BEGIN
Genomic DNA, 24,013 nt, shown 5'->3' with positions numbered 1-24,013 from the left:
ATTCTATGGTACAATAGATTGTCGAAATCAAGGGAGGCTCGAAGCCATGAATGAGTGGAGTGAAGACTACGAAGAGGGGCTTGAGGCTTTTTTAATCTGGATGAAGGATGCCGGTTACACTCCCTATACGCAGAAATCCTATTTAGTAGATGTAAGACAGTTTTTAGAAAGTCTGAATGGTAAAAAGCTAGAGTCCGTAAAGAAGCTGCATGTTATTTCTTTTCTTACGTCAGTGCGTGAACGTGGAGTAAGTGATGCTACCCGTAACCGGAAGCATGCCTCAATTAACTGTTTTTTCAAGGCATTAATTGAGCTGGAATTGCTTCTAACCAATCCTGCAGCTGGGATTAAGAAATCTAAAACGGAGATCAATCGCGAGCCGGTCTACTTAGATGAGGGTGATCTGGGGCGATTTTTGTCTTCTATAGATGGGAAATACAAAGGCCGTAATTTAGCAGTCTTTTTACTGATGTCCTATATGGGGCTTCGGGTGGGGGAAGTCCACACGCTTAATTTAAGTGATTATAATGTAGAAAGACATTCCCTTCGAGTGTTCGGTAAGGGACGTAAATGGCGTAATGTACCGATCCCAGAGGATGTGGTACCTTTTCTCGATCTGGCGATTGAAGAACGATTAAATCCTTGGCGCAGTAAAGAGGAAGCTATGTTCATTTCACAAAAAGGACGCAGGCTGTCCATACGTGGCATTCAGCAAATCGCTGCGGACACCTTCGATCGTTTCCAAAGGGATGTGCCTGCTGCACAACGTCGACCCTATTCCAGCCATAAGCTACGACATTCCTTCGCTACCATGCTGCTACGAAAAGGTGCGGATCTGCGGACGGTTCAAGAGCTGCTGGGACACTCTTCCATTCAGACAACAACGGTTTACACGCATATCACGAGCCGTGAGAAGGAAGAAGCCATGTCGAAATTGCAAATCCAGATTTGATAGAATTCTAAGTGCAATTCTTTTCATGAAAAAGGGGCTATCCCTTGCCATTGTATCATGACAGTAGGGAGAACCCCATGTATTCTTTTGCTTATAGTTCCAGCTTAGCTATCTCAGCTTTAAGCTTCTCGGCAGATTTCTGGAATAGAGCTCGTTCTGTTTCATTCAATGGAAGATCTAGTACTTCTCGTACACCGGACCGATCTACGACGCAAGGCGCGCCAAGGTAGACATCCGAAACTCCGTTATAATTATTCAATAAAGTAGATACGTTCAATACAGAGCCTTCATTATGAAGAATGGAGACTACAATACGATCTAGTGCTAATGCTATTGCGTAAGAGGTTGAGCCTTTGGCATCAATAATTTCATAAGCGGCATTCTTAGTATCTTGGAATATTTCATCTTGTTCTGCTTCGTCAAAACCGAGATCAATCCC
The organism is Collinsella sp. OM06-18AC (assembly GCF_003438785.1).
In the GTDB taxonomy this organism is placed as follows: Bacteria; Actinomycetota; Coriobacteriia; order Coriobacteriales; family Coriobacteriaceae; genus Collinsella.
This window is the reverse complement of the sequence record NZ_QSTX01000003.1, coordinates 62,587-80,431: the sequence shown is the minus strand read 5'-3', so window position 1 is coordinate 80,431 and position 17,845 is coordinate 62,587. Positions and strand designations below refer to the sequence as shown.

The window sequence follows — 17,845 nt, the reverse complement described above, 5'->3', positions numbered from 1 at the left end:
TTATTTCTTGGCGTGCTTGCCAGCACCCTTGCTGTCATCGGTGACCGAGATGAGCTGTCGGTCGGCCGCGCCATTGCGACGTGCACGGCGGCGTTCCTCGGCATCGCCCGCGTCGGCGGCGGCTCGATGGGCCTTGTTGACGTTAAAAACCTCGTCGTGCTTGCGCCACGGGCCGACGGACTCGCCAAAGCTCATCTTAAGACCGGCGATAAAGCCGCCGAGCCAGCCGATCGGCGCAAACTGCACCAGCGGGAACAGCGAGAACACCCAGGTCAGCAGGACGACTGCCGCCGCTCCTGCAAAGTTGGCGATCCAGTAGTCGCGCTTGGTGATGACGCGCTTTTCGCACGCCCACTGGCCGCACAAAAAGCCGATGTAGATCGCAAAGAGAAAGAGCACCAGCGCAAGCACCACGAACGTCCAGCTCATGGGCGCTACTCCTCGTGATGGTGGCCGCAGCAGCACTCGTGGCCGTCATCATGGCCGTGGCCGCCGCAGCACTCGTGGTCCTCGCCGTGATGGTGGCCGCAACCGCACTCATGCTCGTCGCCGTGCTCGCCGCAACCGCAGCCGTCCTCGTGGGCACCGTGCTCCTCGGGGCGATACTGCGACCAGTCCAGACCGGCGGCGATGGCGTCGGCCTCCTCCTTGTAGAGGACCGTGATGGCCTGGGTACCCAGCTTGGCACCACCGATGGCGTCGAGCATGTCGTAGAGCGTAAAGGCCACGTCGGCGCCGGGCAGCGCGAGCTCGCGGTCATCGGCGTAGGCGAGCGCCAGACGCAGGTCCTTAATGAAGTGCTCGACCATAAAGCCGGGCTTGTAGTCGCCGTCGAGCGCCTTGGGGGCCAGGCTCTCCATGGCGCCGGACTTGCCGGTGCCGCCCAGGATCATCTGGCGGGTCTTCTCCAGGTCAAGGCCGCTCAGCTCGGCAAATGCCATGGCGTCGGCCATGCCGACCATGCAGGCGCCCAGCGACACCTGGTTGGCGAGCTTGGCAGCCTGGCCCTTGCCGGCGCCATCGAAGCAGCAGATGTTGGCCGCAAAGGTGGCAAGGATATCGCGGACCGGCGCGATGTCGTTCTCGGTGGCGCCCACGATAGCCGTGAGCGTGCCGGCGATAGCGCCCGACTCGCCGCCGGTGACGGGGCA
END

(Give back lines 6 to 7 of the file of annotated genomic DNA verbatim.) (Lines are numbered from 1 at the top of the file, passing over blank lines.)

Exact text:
The window sequence follows — 17,845 nt, the reverse complement described above, 5'->3', positions numbered from 1 at the left end:
TTATTTCTTGGCGTGCTTGCCAGCACCCTTGCTGTCATCGGTGACCGAGATGAGCTGTCGGTCGGCCGCGCCATTGCGACGTGCACGGCGGCGTTCCTCGGCATCGCCCGCGTCGGCGGCGGCTCGATGGGCCTTGTTGACGTTAAAAACCTCGTCGTGCTTGCGCCACGGGCCGACGGACTCGCCAAAGCTCATCTTAAGACCGGCGATAAAGCCGCCGAGCCAGCCGATCGGCGCAAACTGCACCAGCGGGAACAGCGAGAACACCCAGGTCAGCAGGACGACTGCCGCCGCTCCTGCAAAGTTGGCGATCCAGTAGTCGCGCTTGGTGATGACGCGCTTTTCGCACGCCCACTGGCCGCACAAAAAGCCGATGTAGATCGCAAAGAGAAAGAGCACCAGCGCAAGCACCACGAACGTCCAGCTCATGGGCGCTACTCCTCGTGATGGTGGCCGCAGCAGCACTCGTGGCCGTCATCATGGCCGTGGCCGCCGCAGCACTCGTGGTCCTCGCCGTGATGGTGGCCGCAACCGCACTCATGCTCGTCGCCGTGCTCGCCGCAACCGCAGCCGTCCTCGTGGGCACCGTGCTCCTCGGGGCGATACTGCGACCAGTCCAGACCGGCGGCGATGGCGTCGGCCTCCTCCTTGTAGAGGACCGTGATGGCCTGGGTACCCAGCTTGGCACCACCGATGGCGTCGAGCATGTCGTAGAGCGTAAAGGCCACGTCGGCGCCGGGCAGCGCGAGCTCGCGGTCATCGGCGTAGGCGAGCGCCAGACGCAGGTCCTTAATGAAGTGCTCGACCATAAAGCCGGGCTTGTAGTCGCCGTCGAGCGCCTTGGGGGCCAGGCTCTCCATGGCGCCGGACTTGCCGGTGCCGCCCAGGATCATCTGGCGGGTCTTCTCCAGGTCAAGGCCGCTCAGCTCGGCAAATGCCATGGCGTCGGCCATGCCGACCATGCAGGCGCCCAGCGACACCTGGTTGGCGAGCTTGGCAGCCTGGCCCTTGCCGGCGCCATCGAAGCAGCAGATGTTGGCCGCAAAGGTGGCAAGGATATCGCGGACCGGCGCGATGTCGTTCTCGGTGGCGCCCACGATAGCCGTGAGCGTGCCGGCGATAGCGCCCGACTCGCCGCCGGTGACGGGGCA